James Duffy , October 29, 2010
Past year many of us bought seeds of this "yellow bhut" and grew it in 2010 growing season; results was unstable, some plants produced pods similar to Bhut, some not; no one pod however was a true super-hot ... lower heat and less placenta inside.
I thought it could be a mutation, assuming perfect isolation tecniques at the original source.
However this year we also bought a lot of Bhut seeds at the original source and one of our forum member sowed 30-40 plants or so ...
At first sight seeds appeared of quite poor quality, but sprouted quite normally.
However many of us obtained non-standard Bhut and the guy who sowed so many plants got every kind of strains, including yellow or orange pods, even almost sweet pods.
So we think that there was no mutation, but simply the seeds were not produced with isolation tecniques ...
Complete report (with many photos) will be available soon, at the end of the growing season.
Claudio Dal Zovo , October 28, 2010
Hello Dave, I enjoyed the article very much, particularly the segment discussing the Yellow Bhut Jolokia. I am one of a few who received Red Bhut Jolokia seed from the university of New Mexico 2 years ago that produced yellow pods. Out of approx. 600 plants grown, 7 grew that produced beautiful canary yellow pods. I saved the seed from the best pods and grew them again this year in isolation with the same results. Very bumpy and twisted texture, with the same heat and flavor as the original red Bhut. Janie @ Cross Country Nurseries also had reports from some of her customers who purchased Bhut chile plants, with a small percentage reporting the yellow fruit appearing. It seems to be about 1% of the seed, which we both purchased from the CPI the same year. I had a discussion with Dr. Bosland about these, talking about "mutation and recessive genes" how it happens etc.... I provided him with a package of seed last year and hope to see or hear something about his results. I have photos that can be viewed on our FaceBook Page "The Chile Farm" Look in the photo album to see last years pods and the pods we recently harvested this year. If you would like to use any of the photos you see, drop me a line and I'll email them to you. Thanks for all you do!!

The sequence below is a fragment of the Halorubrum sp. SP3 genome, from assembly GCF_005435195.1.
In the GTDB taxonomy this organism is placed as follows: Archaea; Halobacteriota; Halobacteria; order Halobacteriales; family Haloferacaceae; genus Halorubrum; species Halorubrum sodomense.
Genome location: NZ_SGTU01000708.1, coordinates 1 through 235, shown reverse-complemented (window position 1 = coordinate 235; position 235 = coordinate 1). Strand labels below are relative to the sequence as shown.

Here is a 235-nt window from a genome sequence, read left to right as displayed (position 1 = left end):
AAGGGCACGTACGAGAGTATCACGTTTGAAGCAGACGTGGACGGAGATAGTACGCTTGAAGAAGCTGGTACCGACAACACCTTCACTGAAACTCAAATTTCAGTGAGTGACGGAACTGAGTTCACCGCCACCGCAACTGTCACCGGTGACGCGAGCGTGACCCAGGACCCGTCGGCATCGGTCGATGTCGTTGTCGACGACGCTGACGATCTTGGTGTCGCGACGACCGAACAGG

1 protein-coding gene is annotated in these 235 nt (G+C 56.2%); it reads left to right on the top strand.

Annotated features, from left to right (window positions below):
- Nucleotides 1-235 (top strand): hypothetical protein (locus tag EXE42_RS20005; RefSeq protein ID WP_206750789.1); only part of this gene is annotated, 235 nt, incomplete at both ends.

David Stehnike , October 27, 2010
Hello Marco,
With all respect to you I will await your results. You are doing far more to keep a variety intact than most here in America are doing. I anxiously will await your results. Please E mail me so we can exchange pictures on our growing experiences. I would like to see more of the Chocolate Scorpion. I have had no luck in getting a good seed source here or a stable strain. Would be happy to trade seeds with you so we can grow from each others seed stock and monitor the results over a few years. I will keep data and relay it back to you. Does this sound good to you? Hope I did not offend you with my comments. I see so many here in the States that name something new without even growing in isolation. Again I respect you for what you are doing and hope we can share much in the future.
James Duffy , October 12, 2010
hello Jim ...

we are talking amiably ... I am Trying not to step on toes here too, no problem

I always like to confront

I cultivate these varieties from 3 years ... and these are already f3 ... Plants that are not consistent are discarded ... I always isolate myself and my seeds come from Trinidad directly

The AISPES next year will bring forward a proposed stabilization of these varieties ....

I do not attend to those who race to invent names ... my plants are fruits standardized ... and time will tell if I have worked in the right direction

You saw some pictures ... I see my plants every day ... and I can tell you that 7 pod yellow , Trinidad Scorpion chocolate AISPES, Trinidad scorpion yellow and yellow scorpion morouga AISEPS are different

Next year I will report on these varieties at the 2nd Congress AISPES .... we feel

Take care my friends

Marco , October 12, 2010